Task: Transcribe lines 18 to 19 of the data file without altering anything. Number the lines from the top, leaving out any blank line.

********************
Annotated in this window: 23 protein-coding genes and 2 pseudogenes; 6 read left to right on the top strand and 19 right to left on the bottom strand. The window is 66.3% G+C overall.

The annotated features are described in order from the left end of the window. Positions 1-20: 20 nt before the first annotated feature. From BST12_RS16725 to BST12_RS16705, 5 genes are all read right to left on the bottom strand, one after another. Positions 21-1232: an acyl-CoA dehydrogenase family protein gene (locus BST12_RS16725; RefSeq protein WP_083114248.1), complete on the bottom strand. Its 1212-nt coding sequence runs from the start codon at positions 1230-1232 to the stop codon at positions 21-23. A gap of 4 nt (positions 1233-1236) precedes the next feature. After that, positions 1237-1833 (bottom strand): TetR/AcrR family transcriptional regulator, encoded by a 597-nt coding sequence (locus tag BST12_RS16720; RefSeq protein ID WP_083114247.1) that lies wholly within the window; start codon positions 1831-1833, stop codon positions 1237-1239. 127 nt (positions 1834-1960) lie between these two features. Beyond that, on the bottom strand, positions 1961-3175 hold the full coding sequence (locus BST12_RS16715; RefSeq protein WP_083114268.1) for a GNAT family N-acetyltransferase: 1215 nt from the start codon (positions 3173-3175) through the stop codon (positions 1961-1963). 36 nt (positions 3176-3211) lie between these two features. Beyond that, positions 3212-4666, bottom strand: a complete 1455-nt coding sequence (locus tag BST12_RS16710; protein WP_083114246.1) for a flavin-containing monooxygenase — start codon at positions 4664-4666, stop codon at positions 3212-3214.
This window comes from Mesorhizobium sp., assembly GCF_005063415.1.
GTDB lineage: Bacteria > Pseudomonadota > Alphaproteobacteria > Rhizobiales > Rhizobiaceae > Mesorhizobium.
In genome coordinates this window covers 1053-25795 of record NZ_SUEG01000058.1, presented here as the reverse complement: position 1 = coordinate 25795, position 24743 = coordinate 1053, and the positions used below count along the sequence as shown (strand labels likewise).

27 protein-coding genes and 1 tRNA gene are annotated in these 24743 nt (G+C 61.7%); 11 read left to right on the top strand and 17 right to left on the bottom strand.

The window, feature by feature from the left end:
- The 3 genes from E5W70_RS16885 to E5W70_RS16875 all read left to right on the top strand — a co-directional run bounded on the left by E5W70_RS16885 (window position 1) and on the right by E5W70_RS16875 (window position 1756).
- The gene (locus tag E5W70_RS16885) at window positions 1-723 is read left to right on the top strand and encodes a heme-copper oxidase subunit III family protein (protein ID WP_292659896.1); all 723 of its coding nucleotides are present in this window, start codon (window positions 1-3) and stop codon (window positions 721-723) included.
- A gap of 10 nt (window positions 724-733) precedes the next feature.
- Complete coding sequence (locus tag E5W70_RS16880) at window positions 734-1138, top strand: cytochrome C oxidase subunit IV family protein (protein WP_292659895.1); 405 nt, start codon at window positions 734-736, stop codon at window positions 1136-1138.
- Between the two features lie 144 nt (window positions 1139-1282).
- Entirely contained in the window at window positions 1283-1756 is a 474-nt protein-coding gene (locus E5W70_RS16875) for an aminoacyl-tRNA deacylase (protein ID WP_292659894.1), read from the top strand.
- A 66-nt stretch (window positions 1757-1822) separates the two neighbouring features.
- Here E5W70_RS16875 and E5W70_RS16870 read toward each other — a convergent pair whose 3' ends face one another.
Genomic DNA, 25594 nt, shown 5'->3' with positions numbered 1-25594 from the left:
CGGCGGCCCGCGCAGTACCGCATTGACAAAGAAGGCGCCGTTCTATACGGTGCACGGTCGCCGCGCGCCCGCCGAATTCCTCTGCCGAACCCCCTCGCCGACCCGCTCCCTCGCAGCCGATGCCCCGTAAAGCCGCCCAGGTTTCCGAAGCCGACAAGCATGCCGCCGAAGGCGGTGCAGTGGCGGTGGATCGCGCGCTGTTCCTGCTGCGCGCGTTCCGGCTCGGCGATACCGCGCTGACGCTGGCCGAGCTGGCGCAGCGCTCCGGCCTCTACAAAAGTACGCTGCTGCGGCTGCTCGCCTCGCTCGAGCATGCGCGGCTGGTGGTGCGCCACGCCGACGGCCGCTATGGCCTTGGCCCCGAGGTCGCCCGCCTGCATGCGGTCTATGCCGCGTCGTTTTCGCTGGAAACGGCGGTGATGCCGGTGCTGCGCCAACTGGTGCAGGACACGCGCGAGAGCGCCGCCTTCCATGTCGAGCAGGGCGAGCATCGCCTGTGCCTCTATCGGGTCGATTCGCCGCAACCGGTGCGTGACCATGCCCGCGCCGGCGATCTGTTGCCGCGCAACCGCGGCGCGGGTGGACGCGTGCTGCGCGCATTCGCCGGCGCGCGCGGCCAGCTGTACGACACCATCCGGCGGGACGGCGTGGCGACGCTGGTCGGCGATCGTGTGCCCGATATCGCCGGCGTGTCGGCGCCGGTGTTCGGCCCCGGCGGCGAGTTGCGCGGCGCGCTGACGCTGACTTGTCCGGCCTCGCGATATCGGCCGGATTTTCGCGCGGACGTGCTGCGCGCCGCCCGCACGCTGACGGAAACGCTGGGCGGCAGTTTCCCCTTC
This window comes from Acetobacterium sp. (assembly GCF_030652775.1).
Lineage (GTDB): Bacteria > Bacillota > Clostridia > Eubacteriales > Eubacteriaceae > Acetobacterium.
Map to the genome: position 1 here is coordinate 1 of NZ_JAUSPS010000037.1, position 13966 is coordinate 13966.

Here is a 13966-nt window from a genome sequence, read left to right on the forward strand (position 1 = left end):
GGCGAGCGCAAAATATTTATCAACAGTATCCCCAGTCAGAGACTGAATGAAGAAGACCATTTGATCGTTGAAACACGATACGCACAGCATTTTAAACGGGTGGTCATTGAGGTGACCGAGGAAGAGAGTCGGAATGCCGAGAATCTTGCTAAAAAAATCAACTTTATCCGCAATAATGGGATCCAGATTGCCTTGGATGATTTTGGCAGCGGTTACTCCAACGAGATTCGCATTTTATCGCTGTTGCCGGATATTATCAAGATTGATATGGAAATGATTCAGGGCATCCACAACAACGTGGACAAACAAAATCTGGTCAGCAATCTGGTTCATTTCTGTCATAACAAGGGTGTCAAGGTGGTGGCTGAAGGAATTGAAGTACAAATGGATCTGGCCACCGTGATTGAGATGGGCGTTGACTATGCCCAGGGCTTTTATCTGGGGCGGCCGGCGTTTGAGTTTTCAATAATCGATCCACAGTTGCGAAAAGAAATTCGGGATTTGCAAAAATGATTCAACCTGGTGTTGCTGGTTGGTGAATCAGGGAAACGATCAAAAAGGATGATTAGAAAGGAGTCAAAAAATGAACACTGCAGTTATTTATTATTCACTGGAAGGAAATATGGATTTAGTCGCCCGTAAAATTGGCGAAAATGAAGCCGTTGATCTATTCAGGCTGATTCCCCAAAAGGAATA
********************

This window comes from Acetobacterium sp. (assembly GCF_030652775.1).
Lineage (GTDB): Bacteria > Bacillota > Clostridia > Eubacteriales > Eubacteriaceae > Acetobacterium.